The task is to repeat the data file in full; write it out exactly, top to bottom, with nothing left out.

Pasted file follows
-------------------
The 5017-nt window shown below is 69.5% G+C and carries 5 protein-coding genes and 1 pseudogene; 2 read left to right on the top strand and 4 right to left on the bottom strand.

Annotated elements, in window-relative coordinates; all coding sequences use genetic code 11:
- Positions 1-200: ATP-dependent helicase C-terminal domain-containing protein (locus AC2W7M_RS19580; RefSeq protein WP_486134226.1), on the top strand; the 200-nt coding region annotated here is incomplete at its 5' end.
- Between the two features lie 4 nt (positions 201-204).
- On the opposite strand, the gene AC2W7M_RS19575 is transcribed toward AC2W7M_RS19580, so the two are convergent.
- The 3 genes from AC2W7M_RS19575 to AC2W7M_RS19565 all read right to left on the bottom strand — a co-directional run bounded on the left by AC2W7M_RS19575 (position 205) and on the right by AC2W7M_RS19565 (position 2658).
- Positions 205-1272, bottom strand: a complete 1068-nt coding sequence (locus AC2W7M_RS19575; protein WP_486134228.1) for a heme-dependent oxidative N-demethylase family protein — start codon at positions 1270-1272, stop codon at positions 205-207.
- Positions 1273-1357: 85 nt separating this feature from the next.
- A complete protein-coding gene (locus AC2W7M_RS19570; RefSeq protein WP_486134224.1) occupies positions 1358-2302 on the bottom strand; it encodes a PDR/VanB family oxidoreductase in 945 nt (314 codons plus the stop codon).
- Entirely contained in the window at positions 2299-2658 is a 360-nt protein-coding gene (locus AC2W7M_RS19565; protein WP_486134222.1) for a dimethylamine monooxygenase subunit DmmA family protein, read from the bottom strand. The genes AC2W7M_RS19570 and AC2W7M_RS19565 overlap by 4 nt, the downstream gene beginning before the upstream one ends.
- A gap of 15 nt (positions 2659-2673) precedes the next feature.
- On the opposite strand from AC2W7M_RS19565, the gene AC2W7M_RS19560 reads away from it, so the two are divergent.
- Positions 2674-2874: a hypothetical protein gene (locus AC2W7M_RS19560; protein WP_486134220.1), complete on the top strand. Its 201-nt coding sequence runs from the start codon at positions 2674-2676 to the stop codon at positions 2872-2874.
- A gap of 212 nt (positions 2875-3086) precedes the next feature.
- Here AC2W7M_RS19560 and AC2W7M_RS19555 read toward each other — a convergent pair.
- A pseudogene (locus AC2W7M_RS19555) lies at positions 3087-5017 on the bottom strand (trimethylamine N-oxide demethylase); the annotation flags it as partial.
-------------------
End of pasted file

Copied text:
The 5017-nt window shown below is 69.5% G+C and carries 5 protein-coding genes and 1 pseudogene; 2 read left to right on the top strand and 4 right to left on the bottom strand.

Annotated elements, in window-relative coordinates; all coding sequences use genetic code 11:
- Positions 1-200: ATP-dependent helicase C-terminal domain-containing protein (locus AC2W7M_RS19580; RefSeq protein WP_486134226.1), on the top strand; the 200-nt coding region annotated here is incomplete at its 5' end.
- Between the two features lie 4 nt (positions 201-204).
- On the opposite strand, the gene AC2W7M_RS19575 is transcribed toward AC2W7M_RS19580, so the two are convergent.
- The 3 genes from AC2W7M_RS19575 to AC2W7M_RS19565 all read right to left on the bottom strand — a co-directional run bounded on the left by AC2W7M_RS19575 (position 205) and on the right by AC2W7M_RS19565 (position 2658).
- Positions 205-1272, bottom strand: a complete 1068-nt coding sequence (locus AC2W7M_RS19575; protein WP_486134228.1) for a heme-dependent oxidative N-demethylase family protein — start codon at positions 1270-1272, stop codon at positions 205-207.
- Positions 1273-1357: 85 nt separating this feature from the next.
- A complete protein-coding gene (locus AC2W7M_RS19570; RefSeq protein WP_486134224.1) occupies positions 1358-2302 on the bottom strand; it encodes a PDR/VanB family oxidoreductase in 945 nt (314 codons plus the stop codon).
- Entirely contained in the window at positions 2299-2658 is a 360-nt protein-coding gene (locus AC2W7M_RS19565; protein WP_486134222.1) for a dimethylamine monooxygenase subunit DmmA family protein, read from the bottom strand. The genes AC2W7M_RS19570 and AC2W7M_RS19565 overlap by 4 nt, the downstream gene beginning before the upstream one ends.
- A gap of 15 nt (positions 2659-2673) precedes the next feature.
- On the opposite strand from AC2W7M_RS19565, the gene AC2W7M_RS19560 reads away from it, so the two are divergent.
- Positions 2674-2874: a hypothetical protein gene (locus AC2W7M_RS19560; protein WP_486134220.1), complete on the top strand. Its 201-nt coding sequence runs from the start codon at positions 2674-2676 to the stop codon at positions 2872-2874.
- A gap of 212 nt (positions 2875-3086) precedes the next feature.
- Here AC2W7M_RS19560 and AC2W7M_RS19555 read toward each other — a convergent pair.
- A pseudogene (locus AC2W7M_RS19555) lies at positions 3087-5017 on the bottom strand (trimethylamine N-oxide demethylase); the annotation flags it as partial.